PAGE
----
What the critics do point out, however, is that:

  • Channel One is able to charge advertisers as much as $195,000 for 30-second commercials, according to the New York Times.
  • Teens nationally either spend, or influence the spending, of more than 500 billion dollars.
  • And advertisers willingly spend on the order of 50 billion dollars on television commercials.

Thus, critics suggest, whatever teens may think, the advertisers clearly believe their substantial investment is succeeding in manipulating teens’ behavior in ways that pay corporate dividends.

And, critics note, a casual survey of teens’ preferences for brands of clothes and shoes, snacks and fast food restaurants, cigarettes, soda in general and soda brands in particular, celebrities and movies tend to parallel the relative size of television advertising budgets.

Although most of the criticism of Channel One relates to the fact that it is selling students to advertisers, there is also some criticism of the programming itself.

It is charged that those responsible for the programming have come out of the entertainment side of the television business rather than from journalism. The soft pieces they do, critics say, are simply not consistent with rigorous educational standards – or respectable journalism.

And there is the criticism that the slant of the programming, as with that of conventional commercial television generally, has a pro-corporate bias in general – and a pro-Channel-One-advertiser bias in particular. As one of dozens of possible examples, the Channel One Web site list of prior programs lists none that deal with the use of child labor, sweat shop conditions, and Third World 20-cents-an-hour pay by corporations advertising on Channel One. This omission is striking given the fact that those are probably the number one issues among student protesters on the nation’s college campuses today.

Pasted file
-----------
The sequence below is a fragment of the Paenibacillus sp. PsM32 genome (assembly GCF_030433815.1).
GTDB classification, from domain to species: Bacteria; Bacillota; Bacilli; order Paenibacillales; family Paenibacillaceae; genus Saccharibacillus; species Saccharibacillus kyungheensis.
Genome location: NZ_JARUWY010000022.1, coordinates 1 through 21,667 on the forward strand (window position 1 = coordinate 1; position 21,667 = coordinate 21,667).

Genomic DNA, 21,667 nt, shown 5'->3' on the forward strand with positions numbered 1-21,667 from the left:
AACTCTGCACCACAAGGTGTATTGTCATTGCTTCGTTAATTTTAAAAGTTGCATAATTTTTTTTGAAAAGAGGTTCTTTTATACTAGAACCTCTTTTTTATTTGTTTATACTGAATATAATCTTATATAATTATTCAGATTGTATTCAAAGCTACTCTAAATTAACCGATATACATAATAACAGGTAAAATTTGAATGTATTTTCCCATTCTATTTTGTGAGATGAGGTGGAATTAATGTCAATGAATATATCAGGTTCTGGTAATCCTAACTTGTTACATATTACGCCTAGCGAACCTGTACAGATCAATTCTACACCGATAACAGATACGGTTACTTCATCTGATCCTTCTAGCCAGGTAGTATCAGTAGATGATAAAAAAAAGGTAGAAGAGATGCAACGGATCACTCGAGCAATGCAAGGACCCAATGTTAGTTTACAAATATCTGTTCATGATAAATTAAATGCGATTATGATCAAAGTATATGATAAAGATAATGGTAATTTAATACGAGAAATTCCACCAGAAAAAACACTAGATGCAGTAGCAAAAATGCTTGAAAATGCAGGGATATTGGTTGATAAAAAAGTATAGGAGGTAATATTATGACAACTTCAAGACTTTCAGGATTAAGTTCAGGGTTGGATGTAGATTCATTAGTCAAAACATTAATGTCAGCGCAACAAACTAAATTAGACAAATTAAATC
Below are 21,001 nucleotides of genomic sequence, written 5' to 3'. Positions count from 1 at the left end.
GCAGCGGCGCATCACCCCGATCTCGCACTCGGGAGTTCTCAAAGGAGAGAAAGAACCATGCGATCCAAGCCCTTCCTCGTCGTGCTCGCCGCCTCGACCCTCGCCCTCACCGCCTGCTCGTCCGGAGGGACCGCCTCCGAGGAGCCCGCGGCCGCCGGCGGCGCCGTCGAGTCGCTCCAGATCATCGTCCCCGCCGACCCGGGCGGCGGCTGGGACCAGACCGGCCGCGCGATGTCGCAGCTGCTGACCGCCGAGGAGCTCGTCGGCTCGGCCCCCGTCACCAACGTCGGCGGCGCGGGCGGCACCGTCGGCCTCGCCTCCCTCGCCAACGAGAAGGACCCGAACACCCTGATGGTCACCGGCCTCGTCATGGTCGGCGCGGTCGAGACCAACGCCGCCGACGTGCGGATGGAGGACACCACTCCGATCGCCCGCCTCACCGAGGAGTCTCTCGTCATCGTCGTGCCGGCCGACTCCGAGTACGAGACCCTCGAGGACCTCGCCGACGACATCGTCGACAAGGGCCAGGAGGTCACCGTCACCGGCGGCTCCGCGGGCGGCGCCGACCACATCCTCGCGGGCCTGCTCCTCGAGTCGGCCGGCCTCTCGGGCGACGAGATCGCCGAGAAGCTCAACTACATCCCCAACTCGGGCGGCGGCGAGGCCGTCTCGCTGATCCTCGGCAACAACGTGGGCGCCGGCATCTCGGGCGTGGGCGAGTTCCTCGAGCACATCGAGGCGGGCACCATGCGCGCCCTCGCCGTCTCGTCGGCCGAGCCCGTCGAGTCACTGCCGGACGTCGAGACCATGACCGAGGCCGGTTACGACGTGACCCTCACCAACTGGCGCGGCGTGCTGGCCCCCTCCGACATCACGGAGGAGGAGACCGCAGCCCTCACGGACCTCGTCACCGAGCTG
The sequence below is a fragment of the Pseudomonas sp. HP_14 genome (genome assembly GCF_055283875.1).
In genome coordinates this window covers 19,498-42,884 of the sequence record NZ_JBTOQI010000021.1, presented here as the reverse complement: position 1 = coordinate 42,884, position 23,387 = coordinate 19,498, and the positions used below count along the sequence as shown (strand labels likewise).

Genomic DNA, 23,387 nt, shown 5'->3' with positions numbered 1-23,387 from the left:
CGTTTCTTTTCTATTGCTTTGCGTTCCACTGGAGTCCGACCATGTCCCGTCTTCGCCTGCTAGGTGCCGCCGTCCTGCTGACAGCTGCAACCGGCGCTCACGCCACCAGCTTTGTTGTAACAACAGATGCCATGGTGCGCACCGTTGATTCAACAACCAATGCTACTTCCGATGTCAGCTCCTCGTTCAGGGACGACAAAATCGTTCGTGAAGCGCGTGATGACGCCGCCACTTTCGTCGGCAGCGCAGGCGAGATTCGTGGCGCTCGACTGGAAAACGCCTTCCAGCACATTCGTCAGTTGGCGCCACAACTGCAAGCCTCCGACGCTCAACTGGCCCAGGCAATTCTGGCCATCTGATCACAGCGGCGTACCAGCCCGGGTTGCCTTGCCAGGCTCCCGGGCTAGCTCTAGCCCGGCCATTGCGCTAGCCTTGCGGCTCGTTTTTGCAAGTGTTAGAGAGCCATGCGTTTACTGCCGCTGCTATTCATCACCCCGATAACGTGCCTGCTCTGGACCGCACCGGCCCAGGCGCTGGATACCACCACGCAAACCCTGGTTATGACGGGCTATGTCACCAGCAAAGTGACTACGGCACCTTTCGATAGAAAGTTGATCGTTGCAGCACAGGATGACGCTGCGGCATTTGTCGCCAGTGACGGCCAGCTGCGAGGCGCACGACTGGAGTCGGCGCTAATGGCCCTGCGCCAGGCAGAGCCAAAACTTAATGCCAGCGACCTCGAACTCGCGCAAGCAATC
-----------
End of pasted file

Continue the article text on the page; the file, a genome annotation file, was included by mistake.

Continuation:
Some critics complain about the time devoted to watching commercials. In our District the junior high principals represent that they have added to the school year the equivalent of the six school days represented by the cumulative time their students spend watching Channel One. (In districts that do not make up the time one study estimated “The Hidden Costs of Channel One” at $1.8 billion nationally.

Even if the time is made up in some way, our students are still engaged in the act of watching commercials for the equivalent of one full day during the school year.

And the time of day selected for viewing – first thing in the morning – is prime time for learning.

Finally, some educators and parents express concern about the time students spend in the act of “watching television” – regardless of what programming or advertising they are watching. Today’s students have many academic needs, these critics argue – including the need to spend more time reading – but increasing the amount of time they spend in the passive act of “watching television” is well down that list.

The Board’s Lack of Action

Notwithstanding these arguments, both pro and con, at this time the Board is taking no action, and formulating no new policy, with regard to either the encouragement, or prohibition, of Channel One.

There are a number of reasons why.

The Board’s current governance model calls for it to focus on policy, not administration. Although the Board clearly has both the legal and moral rights to set standards and otherwise intervene in curriculum and classroom practices it is reluctant to do so casually. Except in very rare cases, it defers to the judgment of the District’s professional administrators and teachers on such matters.